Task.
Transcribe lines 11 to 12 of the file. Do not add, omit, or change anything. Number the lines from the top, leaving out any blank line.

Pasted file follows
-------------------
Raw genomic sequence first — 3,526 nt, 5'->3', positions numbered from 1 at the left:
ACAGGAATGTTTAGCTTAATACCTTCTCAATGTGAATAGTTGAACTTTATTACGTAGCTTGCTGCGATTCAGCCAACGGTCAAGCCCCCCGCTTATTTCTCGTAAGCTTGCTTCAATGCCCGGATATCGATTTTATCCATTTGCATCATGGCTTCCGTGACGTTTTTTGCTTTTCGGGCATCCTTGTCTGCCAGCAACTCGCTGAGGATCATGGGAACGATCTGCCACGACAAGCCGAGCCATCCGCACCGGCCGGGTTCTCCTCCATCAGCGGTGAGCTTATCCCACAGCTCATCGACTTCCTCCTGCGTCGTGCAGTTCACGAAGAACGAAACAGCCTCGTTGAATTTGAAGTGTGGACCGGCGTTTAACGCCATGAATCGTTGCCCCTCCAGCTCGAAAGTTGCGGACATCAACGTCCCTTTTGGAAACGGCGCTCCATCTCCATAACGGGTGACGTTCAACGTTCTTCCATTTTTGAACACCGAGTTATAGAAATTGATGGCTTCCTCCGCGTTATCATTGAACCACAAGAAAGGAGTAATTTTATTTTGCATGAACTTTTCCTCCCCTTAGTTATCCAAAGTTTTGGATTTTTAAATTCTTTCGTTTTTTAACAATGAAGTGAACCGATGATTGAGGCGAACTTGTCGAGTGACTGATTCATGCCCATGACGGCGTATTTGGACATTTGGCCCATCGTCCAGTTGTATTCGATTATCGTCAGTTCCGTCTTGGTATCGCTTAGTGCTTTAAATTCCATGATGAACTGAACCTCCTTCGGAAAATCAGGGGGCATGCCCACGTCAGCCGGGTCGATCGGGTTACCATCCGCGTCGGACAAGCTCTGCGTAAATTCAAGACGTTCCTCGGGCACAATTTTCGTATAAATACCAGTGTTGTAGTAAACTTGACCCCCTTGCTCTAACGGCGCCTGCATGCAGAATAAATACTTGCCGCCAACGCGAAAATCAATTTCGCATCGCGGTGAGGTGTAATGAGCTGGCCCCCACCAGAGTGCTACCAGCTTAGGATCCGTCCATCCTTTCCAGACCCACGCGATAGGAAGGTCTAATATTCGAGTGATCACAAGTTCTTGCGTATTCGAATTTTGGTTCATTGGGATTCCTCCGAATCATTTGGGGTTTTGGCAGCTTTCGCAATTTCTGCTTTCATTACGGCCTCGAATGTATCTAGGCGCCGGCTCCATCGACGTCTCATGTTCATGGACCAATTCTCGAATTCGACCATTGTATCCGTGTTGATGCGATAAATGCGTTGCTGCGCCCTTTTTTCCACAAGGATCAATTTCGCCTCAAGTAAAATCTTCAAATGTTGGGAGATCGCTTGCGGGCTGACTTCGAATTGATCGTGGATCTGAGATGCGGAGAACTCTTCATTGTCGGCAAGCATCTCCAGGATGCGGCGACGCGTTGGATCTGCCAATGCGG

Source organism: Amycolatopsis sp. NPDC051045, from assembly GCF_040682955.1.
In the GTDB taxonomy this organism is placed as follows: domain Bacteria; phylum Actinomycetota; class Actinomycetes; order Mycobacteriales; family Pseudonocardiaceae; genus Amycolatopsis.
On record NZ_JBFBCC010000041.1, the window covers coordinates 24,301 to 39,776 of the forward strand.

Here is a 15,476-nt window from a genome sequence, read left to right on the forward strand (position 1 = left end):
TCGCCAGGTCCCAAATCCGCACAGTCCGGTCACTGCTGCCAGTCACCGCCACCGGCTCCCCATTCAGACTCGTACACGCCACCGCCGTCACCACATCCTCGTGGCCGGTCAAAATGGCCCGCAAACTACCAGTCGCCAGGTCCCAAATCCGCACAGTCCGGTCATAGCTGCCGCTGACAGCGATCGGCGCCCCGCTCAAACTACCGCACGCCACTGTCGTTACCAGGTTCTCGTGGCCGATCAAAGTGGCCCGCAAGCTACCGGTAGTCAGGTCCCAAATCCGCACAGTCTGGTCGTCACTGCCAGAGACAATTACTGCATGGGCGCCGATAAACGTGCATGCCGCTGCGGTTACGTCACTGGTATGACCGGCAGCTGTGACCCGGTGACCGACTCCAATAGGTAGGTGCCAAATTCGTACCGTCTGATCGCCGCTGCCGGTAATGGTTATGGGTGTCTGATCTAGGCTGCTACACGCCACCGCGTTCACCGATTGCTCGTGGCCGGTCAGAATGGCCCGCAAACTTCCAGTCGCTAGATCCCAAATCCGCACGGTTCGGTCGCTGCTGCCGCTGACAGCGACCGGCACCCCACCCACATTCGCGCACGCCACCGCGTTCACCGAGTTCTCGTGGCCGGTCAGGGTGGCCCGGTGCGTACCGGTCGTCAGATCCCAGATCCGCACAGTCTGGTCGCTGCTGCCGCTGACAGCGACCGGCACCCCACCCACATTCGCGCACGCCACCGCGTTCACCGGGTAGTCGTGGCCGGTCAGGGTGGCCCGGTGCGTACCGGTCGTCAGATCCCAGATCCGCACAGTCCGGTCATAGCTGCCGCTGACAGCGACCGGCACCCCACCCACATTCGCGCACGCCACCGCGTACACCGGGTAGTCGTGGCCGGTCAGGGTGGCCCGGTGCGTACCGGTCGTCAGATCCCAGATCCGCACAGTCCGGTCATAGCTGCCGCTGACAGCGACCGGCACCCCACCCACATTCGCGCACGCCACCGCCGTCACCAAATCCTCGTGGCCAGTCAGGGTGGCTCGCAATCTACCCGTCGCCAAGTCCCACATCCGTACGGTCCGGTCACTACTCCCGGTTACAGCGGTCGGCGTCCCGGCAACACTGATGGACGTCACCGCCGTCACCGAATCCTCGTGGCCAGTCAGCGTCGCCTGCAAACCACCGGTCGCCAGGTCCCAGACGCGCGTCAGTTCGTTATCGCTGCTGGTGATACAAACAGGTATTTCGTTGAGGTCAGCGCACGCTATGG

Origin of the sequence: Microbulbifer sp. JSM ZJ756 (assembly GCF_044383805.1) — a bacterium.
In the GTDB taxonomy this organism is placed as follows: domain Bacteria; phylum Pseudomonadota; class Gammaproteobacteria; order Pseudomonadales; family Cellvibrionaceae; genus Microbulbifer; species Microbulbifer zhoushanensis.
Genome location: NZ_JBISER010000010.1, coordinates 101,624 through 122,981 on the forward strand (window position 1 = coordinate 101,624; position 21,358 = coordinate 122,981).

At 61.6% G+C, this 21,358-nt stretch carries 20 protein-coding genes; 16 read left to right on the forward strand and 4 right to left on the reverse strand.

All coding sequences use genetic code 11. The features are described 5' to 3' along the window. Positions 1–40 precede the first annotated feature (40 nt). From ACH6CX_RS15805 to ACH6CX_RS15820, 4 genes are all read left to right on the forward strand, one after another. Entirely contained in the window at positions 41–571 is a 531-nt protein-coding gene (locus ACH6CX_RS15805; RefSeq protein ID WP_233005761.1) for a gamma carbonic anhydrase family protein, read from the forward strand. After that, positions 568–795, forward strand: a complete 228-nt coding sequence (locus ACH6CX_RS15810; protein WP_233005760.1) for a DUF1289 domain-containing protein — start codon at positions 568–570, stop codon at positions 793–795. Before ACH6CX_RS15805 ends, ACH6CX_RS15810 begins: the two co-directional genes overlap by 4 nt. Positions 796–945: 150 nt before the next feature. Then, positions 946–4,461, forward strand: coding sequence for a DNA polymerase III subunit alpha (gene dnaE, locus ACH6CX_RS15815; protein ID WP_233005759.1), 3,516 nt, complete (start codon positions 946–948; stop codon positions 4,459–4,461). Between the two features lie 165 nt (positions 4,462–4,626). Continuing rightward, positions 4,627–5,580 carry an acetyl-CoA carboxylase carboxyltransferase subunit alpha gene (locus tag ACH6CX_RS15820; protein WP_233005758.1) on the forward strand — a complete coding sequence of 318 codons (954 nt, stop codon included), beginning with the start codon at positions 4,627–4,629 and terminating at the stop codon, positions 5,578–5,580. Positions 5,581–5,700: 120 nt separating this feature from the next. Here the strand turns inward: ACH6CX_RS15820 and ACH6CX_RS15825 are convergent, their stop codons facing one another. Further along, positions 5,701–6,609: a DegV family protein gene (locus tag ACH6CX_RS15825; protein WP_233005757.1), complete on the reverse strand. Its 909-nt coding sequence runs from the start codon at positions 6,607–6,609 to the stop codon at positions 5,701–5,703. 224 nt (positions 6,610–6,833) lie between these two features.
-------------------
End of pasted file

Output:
At 61.6% G+C, this 21,358-nt stretch carries 20 protein-coding genes; 16 read left to right on the forward strand and 4 right to left on the reverse strand.

All coding sequences use genetic code 11. The features are described 5' to 3' along the window. Positions 1–40 precede the first annotated feature (40 nt). From ACH6CX_RS15805 to ACH6CX_RS15820, 4 genes are all read left to right on the forward strand, one after another. Entirely contained in the window at positions 41–571 is a 531-nt protein-coding gene (locus ACH6CX_RS15805; RefSeq protein ID WP_233005761.1) for a gamma carbonic anhydrase family protein, read from the forward strand. After that, positions 568–795, forward strand: a complete 228-nt coding sequence (locus ACH6CX_RS15810; protein WP_233005760.1) for a DUF1289 domain-containing protein — start codon at positions 568–570, stop codon at positions 793–795. Before ACH6CX_RS15805 ends, ACH6CX_RS15810 begins: the two co-directional genes overlap by 4 nt. Positions 796–945: 150 nt before the next feature. Then, positions 946–4,461, forward strand: coding sequence for a DNA polymerase III subunit alpha (gene dnaE, locus ACH6CX_RS15815; protein ID WP_233005759.1), 3,516 nt, complete (start codon positions 946–948; stop codon positions 4,459–4,461). Between the two features lie 165 nt (positions 4,462–4,626). Continuing rightward, positions 4,627–5,580 carry an acetyl-CoA carboxylase carboxyltransferase subunit alpha gene (locus tag ACH6CX_RS15820; protein WP_233005758.1) on the forward strand — a complete coding sequence of 318 codons (954 nt, stop codon included), beginning with the start codon at positions 4,627–4,629 and terminating at the stop codon, positions 5,578–5,580. Positions 5,581–5,700: 120 nt separating this feature from the next. Here the strand turns inward: ACH6CX_RS15820 and ACH6CX_RS15825 are convergent, their stop codons facing one another. Further along, positions 5,701–6,609: a DegV family protein gene (locus tag ACH6CX_RS15825; protein WP_233005757.1), complete on the reverse strand. Its 909-nt coding sequence runs from the start codon at positions 6,607–6,609 to the stop codon at positions 5,701–5,703. 224 nt (positions 6,610–6,833) lie between these two features.